Exclusive: Intended Consequences at Aperture Foundation


In our media saturated culture, it’s easy to understand tragedy and conflict symbolically. When we think about acts of terrorism in Iraq, we evoke bombed out cars in chaotic marketplaces, flashing lights and armored vehicles. The burkha stands in for the oppression experienced by women under the Taliban. But, somewhere in this visual lexicon, we lose the real people. As much as the media informs, it also alienates us from the intricacies of human suffering.

Jonathan Torgovnik confronts suffering head-on in his current exhibit at the Aperture Foundation, Intended Consequences. After traveling to Rwanda on an assignment for Newsweek, Torgovnik discovered that more than 20,000 children had been born as a result of the rampant sexual violence that occurred during the Rwandan genocide. For three years, he traveled to Rwanda, taking photographs and documenting the stories of women who had children as a result of rape. The show highlights extreme examples of the human experience — both the sickening brutality that we inflict on each other and our extraordinary ability to recover. Far from the sterilized symbols prevalent in the news media, Intended Consequences challenges its audience to understand conflict in terms of the people affected.

After the jump, the photographer talks about his inspiration for Intended Consequences and the foundation that he developed to aid these women and their children.

Flavorwire: Tell us a bit about how this project developed.

Jonathan Torgovnik: So, I first traveled to Rwanda in 2006 for Newsweek to cover a story for the 25th anniversary of HIV/AIDS. I traveled with the health editor and we went to several countries in Africa to report. We were in Tanzania and Kenya and we also visited Rwanda. The reporter I was with was very interested in meeting and interviewing women who were raped in the genocide and contracted HIV from those rapes and wanted to look at how HIV was used and is still being used as a weapon of war in conflict areas.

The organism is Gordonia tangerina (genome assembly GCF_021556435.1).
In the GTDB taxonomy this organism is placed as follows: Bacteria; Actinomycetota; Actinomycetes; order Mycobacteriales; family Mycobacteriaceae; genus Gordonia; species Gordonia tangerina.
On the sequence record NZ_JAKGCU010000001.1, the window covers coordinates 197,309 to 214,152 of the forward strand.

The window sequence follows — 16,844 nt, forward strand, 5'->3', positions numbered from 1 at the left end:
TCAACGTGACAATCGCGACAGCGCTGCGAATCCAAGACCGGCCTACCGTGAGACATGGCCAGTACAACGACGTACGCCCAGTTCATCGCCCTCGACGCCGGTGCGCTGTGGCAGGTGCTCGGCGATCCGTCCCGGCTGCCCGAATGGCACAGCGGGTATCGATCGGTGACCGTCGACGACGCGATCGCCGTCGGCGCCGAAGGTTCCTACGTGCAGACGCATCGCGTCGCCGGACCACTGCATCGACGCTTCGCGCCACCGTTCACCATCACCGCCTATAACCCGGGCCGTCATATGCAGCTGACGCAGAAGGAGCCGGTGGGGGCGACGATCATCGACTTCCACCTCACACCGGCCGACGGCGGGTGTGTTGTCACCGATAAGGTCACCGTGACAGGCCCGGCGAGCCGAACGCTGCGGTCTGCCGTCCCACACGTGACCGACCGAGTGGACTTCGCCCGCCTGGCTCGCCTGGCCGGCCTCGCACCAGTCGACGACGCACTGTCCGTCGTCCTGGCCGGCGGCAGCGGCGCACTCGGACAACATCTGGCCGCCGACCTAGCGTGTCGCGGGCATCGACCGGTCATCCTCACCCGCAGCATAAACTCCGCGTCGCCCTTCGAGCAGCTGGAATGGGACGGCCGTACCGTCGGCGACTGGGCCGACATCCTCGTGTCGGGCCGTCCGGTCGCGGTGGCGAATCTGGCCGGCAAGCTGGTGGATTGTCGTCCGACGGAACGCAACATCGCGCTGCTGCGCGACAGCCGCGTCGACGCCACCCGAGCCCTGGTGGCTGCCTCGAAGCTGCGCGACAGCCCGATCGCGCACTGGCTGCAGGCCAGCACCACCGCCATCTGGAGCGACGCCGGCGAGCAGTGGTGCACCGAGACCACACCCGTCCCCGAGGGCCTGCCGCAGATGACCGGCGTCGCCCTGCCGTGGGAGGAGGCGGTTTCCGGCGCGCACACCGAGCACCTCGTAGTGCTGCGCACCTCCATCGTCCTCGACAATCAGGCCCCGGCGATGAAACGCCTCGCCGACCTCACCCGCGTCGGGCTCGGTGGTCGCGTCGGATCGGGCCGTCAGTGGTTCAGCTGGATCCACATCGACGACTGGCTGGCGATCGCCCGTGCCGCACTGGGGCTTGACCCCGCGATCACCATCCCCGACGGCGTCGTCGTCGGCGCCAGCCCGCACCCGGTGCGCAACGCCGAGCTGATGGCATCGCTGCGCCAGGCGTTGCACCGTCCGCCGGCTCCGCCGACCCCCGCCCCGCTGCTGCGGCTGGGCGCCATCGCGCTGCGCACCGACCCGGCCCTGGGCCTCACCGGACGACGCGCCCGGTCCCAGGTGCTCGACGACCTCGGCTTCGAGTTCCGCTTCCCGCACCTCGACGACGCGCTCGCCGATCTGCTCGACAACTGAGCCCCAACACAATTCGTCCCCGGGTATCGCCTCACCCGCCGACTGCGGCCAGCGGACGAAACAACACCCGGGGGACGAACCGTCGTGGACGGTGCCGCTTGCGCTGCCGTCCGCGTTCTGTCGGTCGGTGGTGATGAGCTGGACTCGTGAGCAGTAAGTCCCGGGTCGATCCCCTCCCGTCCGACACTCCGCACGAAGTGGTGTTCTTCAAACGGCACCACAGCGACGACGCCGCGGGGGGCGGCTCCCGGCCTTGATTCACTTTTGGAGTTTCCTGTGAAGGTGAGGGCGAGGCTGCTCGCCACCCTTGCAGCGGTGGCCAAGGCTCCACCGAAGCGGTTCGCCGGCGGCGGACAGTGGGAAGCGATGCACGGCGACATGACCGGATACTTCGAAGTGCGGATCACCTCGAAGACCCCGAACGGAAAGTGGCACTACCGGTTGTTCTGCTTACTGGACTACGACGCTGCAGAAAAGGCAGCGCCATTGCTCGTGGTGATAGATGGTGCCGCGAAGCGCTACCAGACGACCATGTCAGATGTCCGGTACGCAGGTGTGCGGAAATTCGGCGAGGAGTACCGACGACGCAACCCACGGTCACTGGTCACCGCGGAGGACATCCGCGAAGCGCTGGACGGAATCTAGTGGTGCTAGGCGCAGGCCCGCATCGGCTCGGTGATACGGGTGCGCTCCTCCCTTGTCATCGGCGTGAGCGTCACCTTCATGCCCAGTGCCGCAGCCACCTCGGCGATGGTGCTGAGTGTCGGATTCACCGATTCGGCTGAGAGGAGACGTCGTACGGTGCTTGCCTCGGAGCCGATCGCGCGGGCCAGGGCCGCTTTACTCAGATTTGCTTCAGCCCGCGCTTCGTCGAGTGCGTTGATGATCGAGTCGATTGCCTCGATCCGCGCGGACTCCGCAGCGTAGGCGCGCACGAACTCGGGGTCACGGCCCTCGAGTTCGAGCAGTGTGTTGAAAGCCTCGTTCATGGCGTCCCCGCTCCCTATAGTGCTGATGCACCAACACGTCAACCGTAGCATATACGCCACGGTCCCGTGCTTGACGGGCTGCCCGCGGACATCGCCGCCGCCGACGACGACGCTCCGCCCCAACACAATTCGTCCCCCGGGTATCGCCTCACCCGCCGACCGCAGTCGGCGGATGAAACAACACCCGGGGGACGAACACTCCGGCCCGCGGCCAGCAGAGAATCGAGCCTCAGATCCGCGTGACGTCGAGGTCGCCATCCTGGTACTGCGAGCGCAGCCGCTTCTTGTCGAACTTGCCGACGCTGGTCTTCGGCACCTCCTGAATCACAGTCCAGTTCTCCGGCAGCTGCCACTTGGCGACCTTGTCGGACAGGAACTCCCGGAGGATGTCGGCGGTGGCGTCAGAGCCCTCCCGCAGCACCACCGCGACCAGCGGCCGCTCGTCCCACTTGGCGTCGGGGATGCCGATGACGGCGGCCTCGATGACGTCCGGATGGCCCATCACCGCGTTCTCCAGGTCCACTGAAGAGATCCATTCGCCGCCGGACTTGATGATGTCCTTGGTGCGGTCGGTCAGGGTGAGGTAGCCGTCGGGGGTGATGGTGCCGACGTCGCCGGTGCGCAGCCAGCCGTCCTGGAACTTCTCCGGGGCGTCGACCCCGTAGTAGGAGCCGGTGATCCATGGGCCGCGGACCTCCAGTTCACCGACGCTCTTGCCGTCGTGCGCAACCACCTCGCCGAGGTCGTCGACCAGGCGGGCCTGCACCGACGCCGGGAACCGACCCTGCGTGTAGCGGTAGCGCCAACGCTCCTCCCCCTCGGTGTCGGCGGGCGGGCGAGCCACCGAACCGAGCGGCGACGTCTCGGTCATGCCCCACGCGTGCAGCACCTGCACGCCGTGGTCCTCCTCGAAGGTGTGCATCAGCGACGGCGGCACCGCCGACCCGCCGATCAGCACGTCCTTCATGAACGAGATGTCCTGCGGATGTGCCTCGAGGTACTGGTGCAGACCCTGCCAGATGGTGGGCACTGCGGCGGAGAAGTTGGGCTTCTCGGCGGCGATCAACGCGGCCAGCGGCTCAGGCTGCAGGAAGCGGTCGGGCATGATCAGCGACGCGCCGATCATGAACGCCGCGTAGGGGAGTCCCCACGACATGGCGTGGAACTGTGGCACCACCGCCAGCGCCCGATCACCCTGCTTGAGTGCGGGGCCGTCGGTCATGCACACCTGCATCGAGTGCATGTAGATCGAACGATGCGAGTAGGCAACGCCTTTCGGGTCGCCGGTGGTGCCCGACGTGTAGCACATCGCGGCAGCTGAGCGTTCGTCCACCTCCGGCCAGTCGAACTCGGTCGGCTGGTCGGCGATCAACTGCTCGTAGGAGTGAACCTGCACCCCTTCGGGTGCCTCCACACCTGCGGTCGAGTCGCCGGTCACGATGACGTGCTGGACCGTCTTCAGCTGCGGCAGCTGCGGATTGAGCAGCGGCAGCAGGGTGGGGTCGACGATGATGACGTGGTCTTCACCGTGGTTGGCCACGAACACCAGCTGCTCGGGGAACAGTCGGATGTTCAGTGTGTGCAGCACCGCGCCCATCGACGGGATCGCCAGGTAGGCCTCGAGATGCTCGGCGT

We met Odette who was brutally raped and her family was killed in front of her and she contracted HIV from these rapes. But, from these interviews we also found out that she became pregnant and had a baby boy as well. It was the most horrific interview I have ever sat in on in my career. We were all in tears — she described to us in great detail, in a very candid way, step by step, her journey throughout the genocide.

This story really affected me tremendously and I started thinking, “how many kids like this are there in Rwanda? Is this an isolated incident or is this widespread phenomenon?” Coming back from this assignment to New York, I decided to make this a personal project and to go back to Rwanda on my own accord without any assignment to research this a little further and collect the testimonies of these women and photograph them and their children. I found that an estimated 20,000 children has been born of rape during the genocide. There’s this whole generation of kids growing up under these circumstances who are half Hutu and half Tutsi. You can imagine the relationships that they have with their mothers, the complexity of the relationships. The mothers that you saw in the exhibition and all the other mothers that I interviewed had not told their children yet about the circumstances of how they were born. Most of them told me that they think the kids know — people talk and they see their physical features being a mix and Hutu and Tutsi. It’s easy to come to conclusions about how you were born.

I found that the mothers are struggling with multiple levels of trauma directly related to what happened to them. In Rwanda, I think it’s probably on the most severe level because of the degree of brutality inflicted on them; not only being brutally raped, beaten and humiliated, but a lot of them are HIV positive from these rapes. The most important problems they are facing right now is dealing with the stigma of rape, HIV, and having the child of a militia, having a child of the enemy. Their own families and communities are rejecting them and ostracizing them because of that. When you think about how these women were just innocent young girls… their children now are innocent victims, but still they are being victimized. They’re still being rejected, still being ostracized for not doing anything other than being violated. Even if there is help in the areas they live in, they don’t seek it out because of the stigma and because they will have to reveal what happened to them. No one goes out there and specifically tends to their needs in a confidential way.